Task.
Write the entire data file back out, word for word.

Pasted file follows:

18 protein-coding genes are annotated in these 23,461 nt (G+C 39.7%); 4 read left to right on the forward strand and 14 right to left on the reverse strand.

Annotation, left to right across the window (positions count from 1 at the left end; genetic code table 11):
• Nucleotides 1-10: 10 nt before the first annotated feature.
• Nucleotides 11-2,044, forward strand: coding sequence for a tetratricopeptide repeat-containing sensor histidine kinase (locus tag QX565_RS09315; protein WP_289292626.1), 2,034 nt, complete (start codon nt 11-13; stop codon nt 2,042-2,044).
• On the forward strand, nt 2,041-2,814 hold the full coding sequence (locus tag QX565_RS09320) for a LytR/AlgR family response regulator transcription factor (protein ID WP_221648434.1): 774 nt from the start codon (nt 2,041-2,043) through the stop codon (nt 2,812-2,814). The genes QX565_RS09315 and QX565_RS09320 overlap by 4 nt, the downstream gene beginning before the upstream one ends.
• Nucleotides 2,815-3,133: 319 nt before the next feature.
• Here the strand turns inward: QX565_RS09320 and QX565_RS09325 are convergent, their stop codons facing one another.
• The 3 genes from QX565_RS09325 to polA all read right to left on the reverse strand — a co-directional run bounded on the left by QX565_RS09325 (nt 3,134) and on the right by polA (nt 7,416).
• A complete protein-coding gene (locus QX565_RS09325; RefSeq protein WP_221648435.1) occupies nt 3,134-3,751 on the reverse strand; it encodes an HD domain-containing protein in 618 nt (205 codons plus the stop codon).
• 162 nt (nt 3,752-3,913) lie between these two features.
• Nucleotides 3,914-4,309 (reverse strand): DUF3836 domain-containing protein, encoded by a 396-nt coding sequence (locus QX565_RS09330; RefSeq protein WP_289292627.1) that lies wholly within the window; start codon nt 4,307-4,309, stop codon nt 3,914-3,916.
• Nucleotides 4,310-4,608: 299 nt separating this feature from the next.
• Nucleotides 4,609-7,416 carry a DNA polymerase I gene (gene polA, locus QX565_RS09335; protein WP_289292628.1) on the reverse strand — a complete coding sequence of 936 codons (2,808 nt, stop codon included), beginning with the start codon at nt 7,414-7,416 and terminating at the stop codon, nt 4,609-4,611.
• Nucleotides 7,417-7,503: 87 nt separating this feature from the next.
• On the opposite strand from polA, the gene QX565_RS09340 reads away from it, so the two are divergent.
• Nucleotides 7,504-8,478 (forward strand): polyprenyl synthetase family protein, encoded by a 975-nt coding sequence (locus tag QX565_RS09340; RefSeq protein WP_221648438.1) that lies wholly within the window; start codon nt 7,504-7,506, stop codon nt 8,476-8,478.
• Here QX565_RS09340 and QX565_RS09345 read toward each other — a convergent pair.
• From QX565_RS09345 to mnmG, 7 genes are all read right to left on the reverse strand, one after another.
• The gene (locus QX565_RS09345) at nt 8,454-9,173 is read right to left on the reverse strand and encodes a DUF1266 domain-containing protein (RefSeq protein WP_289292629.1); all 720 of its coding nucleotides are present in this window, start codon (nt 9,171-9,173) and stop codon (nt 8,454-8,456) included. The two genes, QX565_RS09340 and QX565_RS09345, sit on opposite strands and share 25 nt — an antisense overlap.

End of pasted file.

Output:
18 protein-coding genes are annotated in these 23,461 nt (G+C 39.7%); 4 read left to right on the forward strand and 14 right to left on the reverse strand.

Annotation, left to right across the window (positions count from 1 at the left end; genetic code table 11):
• Nucleotides 1-10: 10 nt before the first annotated feature.
• Nucleotides 11-2,044, forward strand: coding sequence for a tetratricopeptide repeat-containing sensor histidine kinase (locus tag QX565_RS09315; protein WP_289292626.1), 2,034 nt, complete (start codon nt 11-13; stop codon nt 2,042-2,044).
• On the forward strand, nt 2,041-2,814 hold the full coding sequence (locus tag QX565_RS09320) for a LytR/AlgR family response regulator transcription factor (protein ID WP_221648434.1): 774 nt from the start codon (nt 2,041-2,043) through the stop codon (nt 2,812-2,814). The genes QX565_RS09315 and QX565_RS09320 overlap by 4 nt, the downstream gene beginning before the upstream one ends.
• Nucleotides 2,815-3,133: 319 nt before the next feature.
• Here the strand turns inward: QX565_RS09320 and QX565_RS09325 are convergent, their stop codons facing one another.
• The 3 genes from QX565_RS09325 to polA all read right to left on the reverse strand — a co-directional run bounded on the left by QX565_RS09325 (nt 3,134) and on the right by polA (nt 7,416).
• A complete protein-coding gene (locus QX565_RS09325; RefSeq protein WP_221648435.1) occupies nt 3,134-3,751 on the reverse strand; it encodes an HD domain-containing protein in 618 nt (205 codons plus the stop codon).
• 162 nt (nt 3,752-3,913) lie between these two features.
• Nucleotides 3,914-4,309 (reverse strand): DUF3836 domain-containing protein, encoded by a 396-nt coding sequence (locus QX565_RS09330; RefSeq protein WP_289292627.1) that lies wholly within the window; start codon nt 4,307-4,309, stop codon nt 3,914-3,916.
• Nucleotides 4,310-4,608: 299 nt separating this feature from the next.
• Nucleotides 4,609-7,416 carry a DNA polymerase I gene (gene polA, locus QX565_RS09335; protein WP_289292628.1) on the reverse strand — a complete coding sequence of 936 codons (2,808 nt, stop codon included), beginning with the start codon at nt 7,414-7,416 and terminating at the stop codon, nt 4,609-4,611.
• Nucleotides 7,417-7,503: 87 nt separating this feature from the next.
• On the opposite strand from polA, the gene QX565_RS09340 reads away from it, so the two are divergent.
• Nucleotides 7,504-8,478 (forward strand): polyprenyl synthetase family protein, encoded by a 975-nt coding sequence (locus tag QX565_RS09340; RefSeq protein WP_221648438.1) that lies wholly within the window; start codon nt 7,504-7,506, stop codon nt 8,476-8,478.
• Here QX565_RS09340 and QX565_RS09345 read toward each other — a convergent pair.
• From QX565_RS09345 to mnmG, 7 genes are all read right to left on the reverse strand, one after another.
• The gene (locus QX565_RS09345) at nt 8,454-9,173 is read right to left on the reverse strand and encodes a DUF1266 domain-containing protein (RefSeq protein WP_289292629.1); all 720 of its coding nucleotides are present in this window, start codon (nt 9,171-9,173) and stop codon (nt 8,454-8,456) included. The two genes, QX565_RS09340 and QX565_RS09345, sit on opposite strands and share 25 nt — an antisense overlap.